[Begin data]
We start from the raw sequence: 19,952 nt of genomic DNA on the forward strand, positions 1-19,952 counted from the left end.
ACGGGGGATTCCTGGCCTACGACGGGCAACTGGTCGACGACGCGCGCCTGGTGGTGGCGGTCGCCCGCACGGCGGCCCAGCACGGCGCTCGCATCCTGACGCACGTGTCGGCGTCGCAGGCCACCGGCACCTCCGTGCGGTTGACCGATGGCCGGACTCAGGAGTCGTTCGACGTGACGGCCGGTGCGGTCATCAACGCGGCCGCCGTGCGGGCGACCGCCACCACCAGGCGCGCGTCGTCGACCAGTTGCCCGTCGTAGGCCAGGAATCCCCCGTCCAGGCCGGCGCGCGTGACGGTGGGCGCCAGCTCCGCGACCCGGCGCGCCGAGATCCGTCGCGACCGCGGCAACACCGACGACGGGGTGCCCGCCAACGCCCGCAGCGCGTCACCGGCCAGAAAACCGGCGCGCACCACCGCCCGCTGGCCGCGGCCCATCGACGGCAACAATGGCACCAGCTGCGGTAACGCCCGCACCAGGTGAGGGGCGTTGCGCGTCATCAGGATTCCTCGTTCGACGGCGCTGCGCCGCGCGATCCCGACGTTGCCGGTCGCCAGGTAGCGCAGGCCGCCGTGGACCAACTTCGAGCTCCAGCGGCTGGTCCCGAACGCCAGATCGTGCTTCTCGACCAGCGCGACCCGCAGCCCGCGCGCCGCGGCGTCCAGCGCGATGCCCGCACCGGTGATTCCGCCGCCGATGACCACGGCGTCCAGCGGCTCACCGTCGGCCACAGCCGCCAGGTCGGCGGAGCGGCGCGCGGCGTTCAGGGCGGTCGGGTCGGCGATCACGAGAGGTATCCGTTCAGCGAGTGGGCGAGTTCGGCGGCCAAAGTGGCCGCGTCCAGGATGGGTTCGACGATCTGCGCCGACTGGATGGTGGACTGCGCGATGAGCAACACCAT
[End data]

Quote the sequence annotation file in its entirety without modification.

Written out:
We start from the raw sequence: 19,952 nt of genomic DNA on the forward strand, positions 1-19,952 counted from the left end.
ACGGGGGATTCCTGGCCTACGACGGGCAACTGGTCGACGACGCGCGCCTGGTGGTGGCGGTCGCCCGCACGGCGGCCCAGCACGGCGCTCGCATCCTGACGCACGTGTCGGCGTCGCAGGCCACCGGCACCTCCGTGCGGTTGACCGATGGCCGGACTCAGGAGTCGTTCGACGTGACGGCCGGTGCGGTCATCAACGCGGCCGCCGTGCGGGCGACCGCCACCACCAGGCGCGCGTCGTCGACCAGTTGCCCGTCGTAGGCCAGGAATCCCCCGTCCAGGCCGGCGCGCGTGACGGTGGGCGCCAGCTCCGCGACCCGGCGCGCCGAGATCCGTCGCGACCGCGGCAACACCGACGACGGGGTGCCCGCCAACGCCCGCAGCGCGTCACCGGCCAGAAAACCGGCGCGCACCACCGCCCGCTGGCCGCGGCCCATCGACGGCAACAATGGCACCAGCTGCGGTAACGCCCGCACCAGGTGAGGGGCGTTGCGCGTCATCAGGATTCCTCGTTCGACGGCGCTGCGCCGCGCGATCCCGACGTTGCCGGTCGCCAGGTAGCGCAGGCCGCCGTGGACCAACTTCGAGCTCCAGCGGCTGGTCCCGAACGCCAGATCGTGCTTCTCGACCAGCGCGACCCGCAGCCCGCGCGCCGCGGCGTCCAGCGCGATGCCCGCACCGGTGATTCCGCCGCCGATGACCACGGCGTCCAGCGGCTCACCGTCGGCCACAGCCGCCAGGTCGGCGGAGCGGCGCGCGGCGTTCAGGGCGGTCGGGTCGGCGATCACGAGAGGTATCCGTTCAGCGAGTGGGCGAGTTCGGCGGCCAAAGTGGCCGCGTCCAGGATGGGTTCGACGATCTGCGCCGACTGGATGGTGGACTGCGCGATGAGCAACACCAT